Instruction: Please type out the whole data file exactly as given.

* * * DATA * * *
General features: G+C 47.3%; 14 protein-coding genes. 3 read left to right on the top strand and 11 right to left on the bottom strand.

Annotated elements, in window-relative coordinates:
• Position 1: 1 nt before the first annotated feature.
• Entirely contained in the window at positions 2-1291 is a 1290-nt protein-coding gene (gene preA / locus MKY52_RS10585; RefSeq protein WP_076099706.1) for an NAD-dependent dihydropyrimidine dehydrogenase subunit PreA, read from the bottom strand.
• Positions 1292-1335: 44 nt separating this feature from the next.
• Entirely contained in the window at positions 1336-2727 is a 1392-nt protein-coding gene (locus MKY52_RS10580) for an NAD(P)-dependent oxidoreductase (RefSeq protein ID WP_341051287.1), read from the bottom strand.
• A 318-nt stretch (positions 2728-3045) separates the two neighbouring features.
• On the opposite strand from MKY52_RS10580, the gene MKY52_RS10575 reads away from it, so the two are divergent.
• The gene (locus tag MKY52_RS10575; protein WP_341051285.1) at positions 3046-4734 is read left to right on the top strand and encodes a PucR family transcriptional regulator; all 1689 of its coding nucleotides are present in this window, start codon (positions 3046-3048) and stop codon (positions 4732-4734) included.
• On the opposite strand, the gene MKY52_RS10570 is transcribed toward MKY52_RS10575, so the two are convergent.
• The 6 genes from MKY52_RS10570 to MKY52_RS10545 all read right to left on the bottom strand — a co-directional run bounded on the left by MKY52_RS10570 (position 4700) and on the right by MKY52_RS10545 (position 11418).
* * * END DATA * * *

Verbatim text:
General features: G+C 47.3%; 14 protein-coding genes. 3 read left to right on the top strand and 11 right to left on the bottom strand.

Annotated elements, in window-relative coordinates:
• Position 1: 1 nt before the first annotated feature.
• Entirely contained in the window at positions 2-1291 is a 1290-nt protein-coding gene (gene preA / locus MKY52_RS10585; RefSeq protein WP_076099706.1) for an NAD-dependent dihydropyrimidine dehydrogenase subunit PreA, read from the bottom strand.
• Positions 1292-1335: 44 nt separating this feature from the next.
• Entirely contained in the window at positions 1336-2727 is a 1392-nt protein-coding gene (locus MKY52_RS10580) for an NAD(P)-dependent oxidoreductase (RefSeq protein ID WP_341051287.1), read from the bottom strand.
• A 318-nt stretch (positions 2728-3045) separates the two neighbouring features.
• On the opposite strand from MKY52_RS10580, the gene MKY52_RS10575 reads away from it, so the two are divergent.
• The gene (locus tag MKY52_RS10575; protein WP_341051285.1) at positions 3046-4734 is read left to right on the top strand and encodes a PucR family transcriptional regulator; all 1689 of its coding nucleotides are present in this window, start codon (positions 3046-3048) and stop codon (positions 4732-4734) included.
• On the opposite strand, the gene MKY52_RS10570 is transcribed toward MKY52_RS10575, so the two are convergent.
• The 6 genes from MKY52_RS10570 to MKY52_RS10545 all read right to left on the bottom strand — a co-directional run bounded on the left by MKY52_RS10570 (position 4700) and on the right by MKY52_RS10545 (position 11418).